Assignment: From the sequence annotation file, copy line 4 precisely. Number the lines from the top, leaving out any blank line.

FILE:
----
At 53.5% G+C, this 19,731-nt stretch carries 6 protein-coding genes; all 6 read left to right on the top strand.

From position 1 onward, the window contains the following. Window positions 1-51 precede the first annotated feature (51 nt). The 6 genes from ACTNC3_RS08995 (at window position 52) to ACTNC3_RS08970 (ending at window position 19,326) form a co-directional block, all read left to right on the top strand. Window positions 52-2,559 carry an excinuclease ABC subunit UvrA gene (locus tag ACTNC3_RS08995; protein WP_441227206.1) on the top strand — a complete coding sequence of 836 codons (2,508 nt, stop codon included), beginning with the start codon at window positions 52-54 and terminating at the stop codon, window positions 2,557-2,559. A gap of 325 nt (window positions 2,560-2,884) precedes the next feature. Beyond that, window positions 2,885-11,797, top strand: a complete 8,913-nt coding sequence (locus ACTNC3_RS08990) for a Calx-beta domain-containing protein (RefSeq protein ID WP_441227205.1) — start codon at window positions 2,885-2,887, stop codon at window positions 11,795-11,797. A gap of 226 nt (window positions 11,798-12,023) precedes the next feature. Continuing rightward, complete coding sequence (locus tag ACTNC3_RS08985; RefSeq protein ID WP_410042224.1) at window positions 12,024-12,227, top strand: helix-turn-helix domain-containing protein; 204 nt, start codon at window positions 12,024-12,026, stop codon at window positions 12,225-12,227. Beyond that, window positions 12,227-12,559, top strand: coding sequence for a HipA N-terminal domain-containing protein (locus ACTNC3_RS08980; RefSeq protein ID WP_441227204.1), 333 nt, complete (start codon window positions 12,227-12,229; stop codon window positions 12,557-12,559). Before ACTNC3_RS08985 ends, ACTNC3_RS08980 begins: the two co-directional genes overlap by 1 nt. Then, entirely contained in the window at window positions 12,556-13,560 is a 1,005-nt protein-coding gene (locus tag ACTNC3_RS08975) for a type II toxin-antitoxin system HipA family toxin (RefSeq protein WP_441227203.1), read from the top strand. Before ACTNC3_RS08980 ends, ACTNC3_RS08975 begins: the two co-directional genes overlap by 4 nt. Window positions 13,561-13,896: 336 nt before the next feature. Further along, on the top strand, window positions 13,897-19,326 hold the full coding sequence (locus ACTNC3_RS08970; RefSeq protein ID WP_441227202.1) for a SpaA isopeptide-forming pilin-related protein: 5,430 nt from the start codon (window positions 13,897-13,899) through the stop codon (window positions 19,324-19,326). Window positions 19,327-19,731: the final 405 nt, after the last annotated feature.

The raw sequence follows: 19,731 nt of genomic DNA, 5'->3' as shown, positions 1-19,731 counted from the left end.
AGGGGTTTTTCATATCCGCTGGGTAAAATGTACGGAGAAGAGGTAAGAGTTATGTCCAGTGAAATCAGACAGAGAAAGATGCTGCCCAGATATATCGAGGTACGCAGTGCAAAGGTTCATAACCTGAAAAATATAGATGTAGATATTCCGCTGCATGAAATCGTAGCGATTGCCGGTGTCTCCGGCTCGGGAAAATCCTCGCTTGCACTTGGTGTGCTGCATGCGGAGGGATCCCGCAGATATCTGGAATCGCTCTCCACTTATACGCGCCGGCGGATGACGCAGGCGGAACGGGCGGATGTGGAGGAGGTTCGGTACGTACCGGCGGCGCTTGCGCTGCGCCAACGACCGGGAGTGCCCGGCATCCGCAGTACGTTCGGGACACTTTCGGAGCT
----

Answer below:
AGGGGTTTTTCATATCCGCTGGGTAAAATGTACGGAGAAGAGGTAAGAGTTATGTCCAGTGAAATCAGACAGAGAAAGATGCTGCCCAGATATATCGAGGTACGCAGTGCAAAGGTTCATAACCTGAAAAATATAGATGTAGATATTCCGCTGCATGAAATCGTAGCGATTGCCGGTGTCTCCGGCTCGGGAAAATCCTCGCTTGCACTTGGTGTGCTGCATGCGGAGGGATCCCGCAGATATCTGGAATCGCTCTCCACTTATACGCGCCGGCGGATGACGCAGGCGGAACGGGCGGATGTGGAGGAGGTTCGGTACGTACCGGCGGCGCTTGCGCTGCGCCAACGACCGGGAGTGCCCGGCATCCGCAGTACGTTCGGGACACTTTCGGAGCT